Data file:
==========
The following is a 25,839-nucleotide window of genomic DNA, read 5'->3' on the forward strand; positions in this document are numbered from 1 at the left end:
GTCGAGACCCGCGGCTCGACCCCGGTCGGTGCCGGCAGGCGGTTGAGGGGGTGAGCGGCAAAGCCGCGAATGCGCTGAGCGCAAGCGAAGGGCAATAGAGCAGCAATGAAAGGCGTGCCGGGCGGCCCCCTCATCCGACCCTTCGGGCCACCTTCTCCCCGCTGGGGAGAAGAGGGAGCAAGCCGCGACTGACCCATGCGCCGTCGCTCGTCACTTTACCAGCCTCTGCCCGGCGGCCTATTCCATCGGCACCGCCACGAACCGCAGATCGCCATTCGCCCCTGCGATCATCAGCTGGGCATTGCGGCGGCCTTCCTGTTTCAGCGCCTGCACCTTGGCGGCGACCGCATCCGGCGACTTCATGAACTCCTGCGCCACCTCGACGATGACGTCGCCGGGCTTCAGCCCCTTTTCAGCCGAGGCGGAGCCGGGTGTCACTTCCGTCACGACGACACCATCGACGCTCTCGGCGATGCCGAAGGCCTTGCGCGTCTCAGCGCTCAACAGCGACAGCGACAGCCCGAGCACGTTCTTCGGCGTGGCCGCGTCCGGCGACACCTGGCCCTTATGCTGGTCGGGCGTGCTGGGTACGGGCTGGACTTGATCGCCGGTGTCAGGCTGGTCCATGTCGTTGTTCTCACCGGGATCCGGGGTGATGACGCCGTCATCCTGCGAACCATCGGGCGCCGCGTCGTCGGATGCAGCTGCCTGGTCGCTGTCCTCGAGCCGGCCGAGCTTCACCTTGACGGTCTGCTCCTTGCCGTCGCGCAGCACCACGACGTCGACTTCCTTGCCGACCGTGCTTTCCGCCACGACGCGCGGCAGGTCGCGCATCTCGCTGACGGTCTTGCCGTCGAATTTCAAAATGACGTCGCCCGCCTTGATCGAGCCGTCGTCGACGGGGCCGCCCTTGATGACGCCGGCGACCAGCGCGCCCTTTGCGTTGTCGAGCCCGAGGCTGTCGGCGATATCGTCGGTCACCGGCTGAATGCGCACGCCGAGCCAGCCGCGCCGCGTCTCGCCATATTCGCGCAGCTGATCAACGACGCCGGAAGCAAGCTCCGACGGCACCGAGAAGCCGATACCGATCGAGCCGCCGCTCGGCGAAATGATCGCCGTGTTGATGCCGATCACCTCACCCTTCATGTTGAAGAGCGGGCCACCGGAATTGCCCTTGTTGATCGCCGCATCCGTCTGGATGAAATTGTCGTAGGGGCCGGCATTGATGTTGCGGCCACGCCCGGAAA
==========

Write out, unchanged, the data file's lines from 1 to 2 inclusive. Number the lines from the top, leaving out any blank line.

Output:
The following is a 25,839-nucleotide window of genomic DNA, read 5'->3' on the forward strand; positions in this document are numbered from 1 at the left end:
GTCGAGACCCGCGGCTCGACCCCGGTCGGTGCCGGCAGGCGGTTGAGGGGGTGAGCGGCAAAGCCGCGAATGCGCTGAGCGCAAGCGAAGGGCAATAGAGCAGCAATGAAAGGCGTGCCGGGCGGCCCCCTCATCCGACCCTTCGGGCCACCTTCTCCCCGCTGGGGAGAAGAGGGAGCAAGCCGCGACTGACCCATGCGCCGTCGCTCGTCACTTTACCAGCCTCTGCCCGGCGGCCTATTCCATCGGCACCGCCACGAACCGCAGATCGCCATTCGCCCCTGCGATCATCAGCTGGGCATTGCGGCGGCCTTCCTGTTTCAGCGCCTGCACCTTGGCGGCGACCGCATCCGGCGACTTCATGAACTCCTGCGCCACCTCGACGATGACGTCGCCGGGCTTCAGCCCCTTTTCAGCCGAGGCGGAGCCGGGTGTCACTTCCGTCACGACGACACCATCGACGCTCTCGGCGATGCCGAAGGCCTTGCGCGTCTCAGCGCTCAACAGCGACAGCGACAGCCCGAGCACGTTCTTCGGCGTGGCCGCGTCCGGCGACACCTGGCCCTTATGCTGGTCGGGCGTGCTGGGTACGGGCTGGACTTGATCGCCGGTGTCAGGCTGGTCCATGTCGTTGTTCTCACCGGGATCCGGGGTGATGACGCCGTCATCCTGCGAACCATCGGGCGCCGCGTCGTCGGATGCAGCTGCCTGGTCGCTGTCCTCGAGCCGGCCGAGCTTCACCTTGACGGTCTGCTCCTTGCCGTCGCGCAGCACCACGACGTCGACTTCCTTGCCGACCGTGCTTTCCGCCACGACGCGCGGCAGGTCGCGCATCTCGCTGACGGTCTTGCCGTCGAATTTCAAAATGACGTCGCCCGCCTTGATCGAGCCGTCGTCGACGGGGCCGCCCTTGATGACGCCGGCGACCAGCGCGCCCTTTGCGTTGTCGAGCCCGAGGCTGTCGGCGATATCGTCGGTCACCGGCTGAATGCGCACGCCGAGCCAGCCGCGCCGCGTCTCGCCATATTCGCGCAGCTGATCAACGACGCCGGAAGCAAGCTCCGACGGCACCGAGAAGCCGATACCGATCGAGCCGCCGCTCGGCGAAATGATCGCCGTGTTGATGCCGATCACCTCACCCTTCATGTTGAAGAGCGGGCCACCGGAATTGCCCTTGTTGATCGCCGCATCCGTCTGGATGAAATTGTCGTAGGGGCCGGCATTGATGTTGCGGCCACGCCCGGAAA